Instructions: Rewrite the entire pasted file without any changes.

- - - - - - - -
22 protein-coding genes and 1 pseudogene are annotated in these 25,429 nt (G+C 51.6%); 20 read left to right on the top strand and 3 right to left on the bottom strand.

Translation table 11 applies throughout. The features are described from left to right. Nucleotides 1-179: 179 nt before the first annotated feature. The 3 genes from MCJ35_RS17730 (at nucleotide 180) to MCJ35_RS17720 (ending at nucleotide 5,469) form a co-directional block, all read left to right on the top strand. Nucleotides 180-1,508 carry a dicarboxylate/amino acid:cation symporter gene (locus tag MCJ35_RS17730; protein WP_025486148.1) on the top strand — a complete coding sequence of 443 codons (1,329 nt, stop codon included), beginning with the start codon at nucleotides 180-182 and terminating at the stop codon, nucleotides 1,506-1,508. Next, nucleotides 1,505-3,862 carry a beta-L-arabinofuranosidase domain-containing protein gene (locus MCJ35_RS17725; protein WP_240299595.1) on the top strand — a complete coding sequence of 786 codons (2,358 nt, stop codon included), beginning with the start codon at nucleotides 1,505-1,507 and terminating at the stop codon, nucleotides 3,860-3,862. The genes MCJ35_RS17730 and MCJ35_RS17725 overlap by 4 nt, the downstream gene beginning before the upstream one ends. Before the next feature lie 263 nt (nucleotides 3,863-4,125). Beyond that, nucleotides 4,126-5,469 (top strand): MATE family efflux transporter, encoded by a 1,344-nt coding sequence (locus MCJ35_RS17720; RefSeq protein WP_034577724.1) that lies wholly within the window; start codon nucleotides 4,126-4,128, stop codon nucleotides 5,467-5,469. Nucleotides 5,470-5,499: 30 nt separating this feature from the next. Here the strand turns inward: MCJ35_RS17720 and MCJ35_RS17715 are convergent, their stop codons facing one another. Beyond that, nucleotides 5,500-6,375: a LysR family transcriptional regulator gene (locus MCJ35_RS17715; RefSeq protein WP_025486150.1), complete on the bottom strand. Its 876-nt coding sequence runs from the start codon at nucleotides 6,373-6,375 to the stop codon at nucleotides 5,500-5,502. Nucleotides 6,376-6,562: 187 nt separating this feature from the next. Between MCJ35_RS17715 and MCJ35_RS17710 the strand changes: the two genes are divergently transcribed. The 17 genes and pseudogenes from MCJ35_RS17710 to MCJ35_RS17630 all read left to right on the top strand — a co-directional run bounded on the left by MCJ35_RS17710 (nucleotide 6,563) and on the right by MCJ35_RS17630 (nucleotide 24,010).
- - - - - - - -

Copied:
22 protein-coding genes and 1 pseudogene are annotated in these 25,429 nt (G+C 51.6%); 20 read left to right on the top strand and 3 right to left on the bottom strand.

Translation table 11 applies throughout. The features are described from left to right. Nucleotides 1-179: 179 nt before the first annotated feature. The 3 genes from MCJ35_RS17730 (at nucleotide 180) to MCJ35_RS17720 (ending at nucleotide 5,469) form a co-directional block, all read left to right on the top strand. Nucleotides 180-1,508 carry a dicarboxylate/amino acid:cation symporter gene (locus tag MCJ35_RS17730; protein WP_025486148.1) on the top strand — a complete coding sequence of 443 codons (1,329 nt, stop codon included), beginning with the start codon at nucleotides 180-182 and terminating at the stop codon, nucleotides 1,506-1,508. Next, nucleotides 1,505-3,862 carry a beta-L-arabinofuranosidase domain-containing protein gene (locus MCJ35_RS17725; protein WP_240299595.1) on the top strand — a complete coding sequence of 786 codons (2,358 nt, stop codon included), beginning with the start codon at nucleotides 1,505-1,507 and terminating at the stop codon, nucleotides 3,860-3,862. The genes MCJ35_RS17730 and MCJ35_RS17725 overlap by 4 nt, the downstream gene beginning before the upstream one ends. Before the next feature lie 263 nt (nucleotides 3,863-4,125). Beyond that, nucleotides 4,126-5,469 (top strand): MATE family efflux transporter, encoded by a 1,344-nt coding sequence (locus MCJ35_RS17720; RefSeq protein WP_034577724.1) that lies wholly within the window; start codon nucleotides 4,126-4,128, stop codon nucleotides 5,467-5,469. Nucleotides 5,470-5,499: 30 nt separating this feature from the next. Here the strand turns inward: MCJ35_RS17720 and MCJ35_RS17715 are convergent, their stop codons facing one another. Beyond that, nucleotides 5,500-6,375: a LysR family transcriptional regulator gene (locus MCJ35_RS17715; RefSeq protein WP_025486150.1), complete on the bottom strand. Its 876-nt coding sequence runs from the start codon at nucleotides 6,373-6,375 to the stop codon at nucleotides 5,500-5,502. Nucleotides 6,376-6,562: 187 nt separating this feature from the next. Between MCJ35_RS17715 and MCJ35_RS17710 the strand changes: the two genes are divergently transcribed. The 17 genes and pseudogenes from MCJ35_RS17710 to MCJ35_RS17630 all read left to right on the top strand — a co-directional run bounded on the left by MCJ35_RS17710 (nucleotide 6,563) and on the right by MCJ35_RS17630 (nucleotide 24,010).